Markets wrong to slam EU Greece response, says Ignis Global Equity Fund manager James Smith
Markets have been too quick to condemn the EU’s response to the Greece debt crisis – but their overreaction has nonetheless thrown up a number of buying opportunities, says James Smith, manager of the Ignis Global Equity Fund.
Smith, whose fund – recently renamed from Global Growth to better reflect its focus on undervalued companies – has returned 52.4% over the last year*, says markets overreacted to an official response that was, in his view, entirely adequate in the circumstances. “The EU was – and is – facing a very difficult problem and their response has been, given the situation and the lack of time to thrash out a detailed proposal, wholly reasonable,” he says.
“The EU has come in for some harsh criticism but the question is: what else could they have done? Markets are very distrustful at the moment and have sold off stocks which are, and will remain, unaffected by the Greece crisis. That presents a good buying opportunity.”
On a sector basis Smith says pharmaceutical companies, currently trading at less than 10 times prospective earnings, are attractively valued and unlikely to be hit by Greece’s budget woes. On a stock level he believes Telefonica, Deutsche Telekom, Philips and Siemens are attractively valued given their balance sheet strength and high free cash flow. In many cases he believes the weak euro, currently close to nine-month lows against the dollar, will help boost business levels.
“Europe has GDP and fiscal problems and there’s no doubt Greece has both dampened enthusiasm for European stocks and put downward pressure on the euro. But stocks look attractively priced just now and many global blue chips listed in Europe are benefitting from currency weakness in terms of exports. For that reason I’d imagine Germany is quite pleased the euro has come off slightly. Corporate profits have also done reasonably well and we may even see positive employment in some sectors in the foreseeable future.”
Smith, whose fund is overweight Europe and the UK, which he also believes is attractively valued, foresees positioning the fund more defensively in the coming months, having made strong gains through overweight positions in financials and cyclicals in 2009. He has already begun taking profits from some cyclical stocks and has reinvested the proceeds in more defensive companies including Belgian food retailer Delhaize, Casino and Walmart.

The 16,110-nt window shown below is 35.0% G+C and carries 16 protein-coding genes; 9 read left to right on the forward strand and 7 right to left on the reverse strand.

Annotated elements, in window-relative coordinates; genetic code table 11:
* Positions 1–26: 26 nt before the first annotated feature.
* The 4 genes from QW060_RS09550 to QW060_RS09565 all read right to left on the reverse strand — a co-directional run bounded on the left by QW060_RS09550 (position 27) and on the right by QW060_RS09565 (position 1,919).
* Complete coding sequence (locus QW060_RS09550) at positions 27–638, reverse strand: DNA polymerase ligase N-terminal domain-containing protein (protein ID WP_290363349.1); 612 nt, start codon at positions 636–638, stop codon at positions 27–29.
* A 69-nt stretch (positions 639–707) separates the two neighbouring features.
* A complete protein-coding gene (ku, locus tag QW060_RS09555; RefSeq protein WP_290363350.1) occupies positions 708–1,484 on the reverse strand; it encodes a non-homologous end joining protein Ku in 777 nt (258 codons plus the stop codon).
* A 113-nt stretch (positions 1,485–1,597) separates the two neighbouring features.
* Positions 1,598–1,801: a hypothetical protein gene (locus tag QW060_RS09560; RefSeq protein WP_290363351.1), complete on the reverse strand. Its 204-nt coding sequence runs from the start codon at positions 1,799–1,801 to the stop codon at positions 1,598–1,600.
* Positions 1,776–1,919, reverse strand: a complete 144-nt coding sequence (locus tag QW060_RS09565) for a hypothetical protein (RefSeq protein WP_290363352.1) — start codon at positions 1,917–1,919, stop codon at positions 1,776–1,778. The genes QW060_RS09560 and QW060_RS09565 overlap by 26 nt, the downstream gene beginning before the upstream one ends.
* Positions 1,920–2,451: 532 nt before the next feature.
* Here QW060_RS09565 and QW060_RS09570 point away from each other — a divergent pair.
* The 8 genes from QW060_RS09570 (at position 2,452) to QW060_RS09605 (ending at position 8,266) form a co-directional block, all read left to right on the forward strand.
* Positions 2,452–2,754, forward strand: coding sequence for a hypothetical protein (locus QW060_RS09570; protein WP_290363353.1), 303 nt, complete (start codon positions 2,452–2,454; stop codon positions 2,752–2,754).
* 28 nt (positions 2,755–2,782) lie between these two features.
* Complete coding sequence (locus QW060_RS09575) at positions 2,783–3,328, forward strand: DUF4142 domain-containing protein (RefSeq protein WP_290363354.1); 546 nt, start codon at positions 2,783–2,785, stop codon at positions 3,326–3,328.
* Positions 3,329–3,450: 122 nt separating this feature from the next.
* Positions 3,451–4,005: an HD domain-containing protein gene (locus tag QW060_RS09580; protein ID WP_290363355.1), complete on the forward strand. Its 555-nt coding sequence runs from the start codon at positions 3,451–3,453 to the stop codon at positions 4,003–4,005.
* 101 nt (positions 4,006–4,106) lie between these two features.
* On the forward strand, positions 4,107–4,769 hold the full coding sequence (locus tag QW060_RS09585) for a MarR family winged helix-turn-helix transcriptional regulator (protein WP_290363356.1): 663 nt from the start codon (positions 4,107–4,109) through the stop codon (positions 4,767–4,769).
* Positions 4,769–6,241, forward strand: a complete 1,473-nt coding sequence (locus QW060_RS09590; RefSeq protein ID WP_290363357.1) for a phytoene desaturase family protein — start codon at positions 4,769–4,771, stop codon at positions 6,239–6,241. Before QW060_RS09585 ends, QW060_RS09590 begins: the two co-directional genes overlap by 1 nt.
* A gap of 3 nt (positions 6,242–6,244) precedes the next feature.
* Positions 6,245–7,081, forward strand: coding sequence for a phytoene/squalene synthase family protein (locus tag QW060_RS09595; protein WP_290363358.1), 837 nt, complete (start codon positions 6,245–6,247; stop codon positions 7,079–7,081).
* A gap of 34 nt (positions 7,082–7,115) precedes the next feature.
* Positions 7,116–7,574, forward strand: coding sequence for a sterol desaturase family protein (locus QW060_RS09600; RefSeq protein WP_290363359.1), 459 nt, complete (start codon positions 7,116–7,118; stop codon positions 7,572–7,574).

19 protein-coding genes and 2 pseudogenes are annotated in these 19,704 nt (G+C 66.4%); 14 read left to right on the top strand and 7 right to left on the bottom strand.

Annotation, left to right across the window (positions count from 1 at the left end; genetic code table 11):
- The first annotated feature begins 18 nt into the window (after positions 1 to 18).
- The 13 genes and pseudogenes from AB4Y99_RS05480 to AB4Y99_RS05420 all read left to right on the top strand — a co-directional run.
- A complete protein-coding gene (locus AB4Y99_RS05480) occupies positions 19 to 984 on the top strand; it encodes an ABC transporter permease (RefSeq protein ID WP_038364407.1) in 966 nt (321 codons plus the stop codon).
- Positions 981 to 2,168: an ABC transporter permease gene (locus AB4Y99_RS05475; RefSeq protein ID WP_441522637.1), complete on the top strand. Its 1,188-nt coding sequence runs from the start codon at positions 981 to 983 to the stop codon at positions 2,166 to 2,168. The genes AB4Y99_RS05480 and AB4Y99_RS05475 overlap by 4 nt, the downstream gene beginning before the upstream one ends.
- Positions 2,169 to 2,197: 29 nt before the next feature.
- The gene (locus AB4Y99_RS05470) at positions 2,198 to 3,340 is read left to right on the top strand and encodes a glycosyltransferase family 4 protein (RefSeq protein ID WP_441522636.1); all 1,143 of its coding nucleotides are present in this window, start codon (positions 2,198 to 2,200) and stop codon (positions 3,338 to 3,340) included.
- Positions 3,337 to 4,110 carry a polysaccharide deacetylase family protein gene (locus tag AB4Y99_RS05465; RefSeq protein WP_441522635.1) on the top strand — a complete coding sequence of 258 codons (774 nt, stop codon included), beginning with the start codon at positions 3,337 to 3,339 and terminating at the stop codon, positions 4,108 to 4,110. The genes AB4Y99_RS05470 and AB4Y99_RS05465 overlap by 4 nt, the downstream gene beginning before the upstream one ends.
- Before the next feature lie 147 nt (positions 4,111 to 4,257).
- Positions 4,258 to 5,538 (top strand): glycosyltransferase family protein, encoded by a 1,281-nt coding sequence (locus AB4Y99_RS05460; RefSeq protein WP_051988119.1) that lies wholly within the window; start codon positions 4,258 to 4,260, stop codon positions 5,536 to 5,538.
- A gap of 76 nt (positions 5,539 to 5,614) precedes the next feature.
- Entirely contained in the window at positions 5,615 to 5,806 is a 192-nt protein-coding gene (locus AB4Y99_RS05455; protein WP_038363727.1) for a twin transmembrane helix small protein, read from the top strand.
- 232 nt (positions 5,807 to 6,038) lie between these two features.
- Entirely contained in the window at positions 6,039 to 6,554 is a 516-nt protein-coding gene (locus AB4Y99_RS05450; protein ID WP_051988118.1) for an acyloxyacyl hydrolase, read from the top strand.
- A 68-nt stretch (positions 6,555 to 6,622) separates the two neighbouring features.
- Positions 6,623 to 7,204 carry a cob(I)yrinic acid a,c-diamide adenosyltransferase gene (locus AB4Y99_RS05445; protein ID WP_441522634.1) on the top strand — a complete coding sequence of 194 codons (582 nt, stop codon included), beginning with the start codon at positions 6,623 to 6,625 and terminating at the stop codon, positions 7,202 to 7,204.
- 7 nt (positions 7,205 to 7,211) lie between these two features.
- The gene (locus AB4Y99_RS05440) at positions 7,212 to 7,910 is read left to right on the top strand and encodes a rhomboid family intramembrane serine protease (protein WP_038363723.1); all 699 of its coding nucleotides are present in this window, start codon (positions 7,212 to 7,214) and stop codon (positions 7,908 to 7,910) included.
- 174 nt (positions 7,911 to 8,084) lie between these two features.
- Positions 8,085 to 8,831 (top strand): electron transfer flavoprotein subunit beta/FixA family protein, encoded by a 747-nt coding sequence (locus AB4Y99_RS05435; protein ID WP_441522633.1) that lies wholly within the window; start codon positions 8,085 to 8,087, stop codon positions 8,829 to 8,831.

Overall his fund remains heavily underweight the US, in which he sees less value than in the UK and Europe. Pointing out that Exxon trades at 16 times earnings while BP trades on a multiple of 10, Smith says that ‘it is simply not worth overpaying for the supposed safety of the US’.
The fund retains only a small position in emerging markets – via Russian energy giants Gazprom and Lukoil – and remains underweight Japan, where Smith sees selective opportunities but only ‘lukewarm’ growth prospects. Asia Pacific is another region to which the fund has limited exposure, with Smith holding positions in Hong Kong-based Techtronic Industries and Singapore-based Keppel Corp.
“In general equities are not as cheap as they were last year, but they are not overvalued – particularly if the improvement in profits continues,” he says. “Conditions overall remain favourable for equities with stimulus packages still supporting excess liquidity. Sentiment remains upbeat and we are confident of decent gains over the coming months.”
*Source: Lipper, bid to bid, net income reinvested over one year to 29/01/10, excluding initial charge.
Past performance is not a guide to future performance and the value of units and any income from them can fall as well as rise and is not guaranteed.